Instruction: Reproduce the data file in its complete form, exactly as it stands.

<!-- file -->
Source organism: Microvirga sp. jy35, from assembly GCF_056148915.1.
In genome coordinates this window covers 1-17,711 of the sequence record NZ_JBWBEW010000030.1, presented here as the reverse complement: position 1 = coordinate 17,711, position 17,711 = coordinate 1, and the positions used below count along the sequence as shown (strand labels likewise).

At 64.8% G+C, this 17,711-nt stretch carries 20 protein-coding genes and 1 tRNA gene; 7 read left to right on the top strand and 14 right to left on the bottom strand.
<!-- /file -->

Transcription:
Source organism: Microvirga sp. jy35, from assembly GCF_056148915.1.
In genome coordinates this window covers 1-17,711 of the sequence record NZ_JBWBEW010000030.1, presented here as the reverse complement: position 1 = coordinate 17,711, position 17,711 = coordinate 1, and the positions used below count along the sequence as shown (strand labels likewise).

At 64.8% G+C, this 17,711-nt stretch carries 20 protein-coding genes and 1 tRNA gene; 7 read left to right on the top strand and 14 right to left on the bottom strand.